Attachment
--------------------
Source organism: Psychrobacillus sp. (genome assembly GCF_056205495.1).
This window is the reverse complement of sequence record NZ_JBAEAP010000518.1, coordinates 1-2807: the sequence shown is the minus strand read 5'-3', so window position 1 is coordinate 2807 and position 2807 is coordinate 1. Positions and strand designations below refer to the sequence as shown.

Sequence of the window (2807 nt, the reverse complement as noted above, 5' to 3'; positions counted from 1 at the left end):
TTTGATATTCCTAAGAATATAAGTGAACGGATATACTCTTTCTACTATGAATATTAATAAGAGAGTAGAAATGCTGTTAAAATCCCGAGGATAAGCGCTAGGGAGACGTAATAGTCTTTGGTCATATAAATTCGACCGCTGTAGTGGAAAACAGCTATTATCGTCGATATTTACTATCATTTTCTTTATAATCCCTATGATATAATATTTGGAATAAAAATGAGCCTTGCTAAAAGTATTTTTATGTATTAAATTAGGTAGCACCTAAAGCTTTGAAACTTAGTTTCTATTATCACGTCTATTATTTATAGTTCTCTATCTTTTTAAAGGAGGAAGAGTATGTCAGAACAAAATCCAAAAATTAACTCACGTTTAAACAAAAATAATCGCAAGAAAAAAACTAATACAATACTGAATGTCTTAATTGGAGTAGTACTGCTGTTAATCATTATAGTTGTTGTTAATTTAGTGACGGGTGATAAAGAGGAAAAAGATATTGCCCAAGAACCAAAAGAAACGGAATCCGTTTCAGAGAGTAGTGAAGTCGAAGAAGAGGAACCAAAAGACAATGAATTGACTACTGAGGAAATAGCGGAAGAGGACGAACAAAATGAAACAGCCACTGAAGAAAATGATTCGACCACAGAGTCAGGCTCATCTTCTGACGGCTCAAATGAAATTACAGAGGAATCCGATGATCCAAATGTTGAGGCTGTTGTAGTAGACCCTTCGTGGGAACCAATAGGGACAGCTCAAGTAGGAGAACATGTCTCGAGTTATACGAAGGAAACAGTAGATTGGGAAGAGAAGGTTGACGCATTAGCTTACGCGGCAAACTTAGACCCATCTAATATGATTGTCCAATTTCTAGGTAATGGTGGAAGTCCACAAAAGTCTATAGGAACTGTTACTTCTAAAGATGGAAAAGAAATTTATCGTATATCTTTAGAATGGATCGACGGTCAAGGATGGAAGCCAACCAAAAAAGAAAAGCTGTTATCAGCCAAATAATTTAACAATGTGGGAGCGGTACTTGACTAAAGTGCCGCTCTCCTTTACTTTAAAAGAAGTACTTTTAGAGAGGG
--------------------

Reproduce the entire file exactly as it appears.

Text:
Source organism: Psychrobacillus sp. (genome assembly GCF_056205495.1).
This window is the reverse complement of sequence record NZ_JBAEAP010000518.1, coordinates 1-2807: the sequence shown is the minus strand read 5'-3', so window position 1 is coordinate 2807 and position 2807 is coordinate 1. Positions and strand designations below refer to the sequence as shown.

Sequence of the window (2807 nt, the reverse complement as noted above, 5' to 3'; positions counted from 1 at the left end):
TTTGATATTCCTAAGAATATAAGTGAACGGATATACTCTTTCTACTATGAATATTAATAAGAGAGTAGAAATGCTGTTAAAATCCCGAGGATAAGCGCTAGGGAGACGTAATAGTCTTTGGTCATATAAATTCGACCGCTGTAGTGGAAAACAGCTATTATCGTCGATATTTACTATCATTTTCTTTATAATCCCTATGATATAATATTTGGAATAAAAATGAGCCTTGCTAAAAGTATTTTTATGTATTAAATTAGGTAGCACCTAAAGCTTTGAAACTTAGTTTCTATTATCACGTCTATTATTTATAGTTCTCTATCTTTTTAAAGGAGGAAGAGTATGTCAGAACAAAATCCAAAAATTAACTCACGTTTAAACAAAAATAATCGCAAGAAAAAAACTAATACAATACTGAATGTCTTAATTGGAGTAGTACTGCTGTTAATCATTATAGTTGTTGTTAATTTAGTGACGGGTGATAAAGAGGAAAAAGATATTGCCCAAGAACCAAAAGAAACGGAATCCGTTTCAGAGAGTAGTGAAGTCGAAGAAGAGGAACCAAAAGACAATGAATTGACTACTGAGGAAATAGCGGAAGAGGACGAACAAAATGAAACAGCCACTGAAGAAAATGATTCGACCACAGAGTCAGGCTCATCTTCTGACGGCTCAAATGAAATTACAGAGGAATCCGATGATCCAAATGTTGAGGCTGTTGTAGTAGACCCTTCGTGGGAACCAATAGGGACAGCTCAAGTAGGAGAACATGTCTCGAGTTATACGAAGGAAACAGTAGATTGGGAAGAGAAGGTTGACGCATTAGCTTACGCGGCAAACTTAGACCCATCTAATATGATTGTCCAATTTCTAGGTAATGGTGGAAGTCCACAAAAGTCTATAGGAACTGTTACTTCTAAAGATGGAAAAGAAATTTATCGTATATCTTTAGAATGGATCGACGGTCAAGGATGGAAGCCAACCAAAAAAGAAAAGCTGTTATCAGCCAAATAATTTAACAATGTGGGAGCGGTACTTGACTAAAGTGCCGCTCTCCTTTACTTTAAAAGAAGTACTTTTAGAGAGGG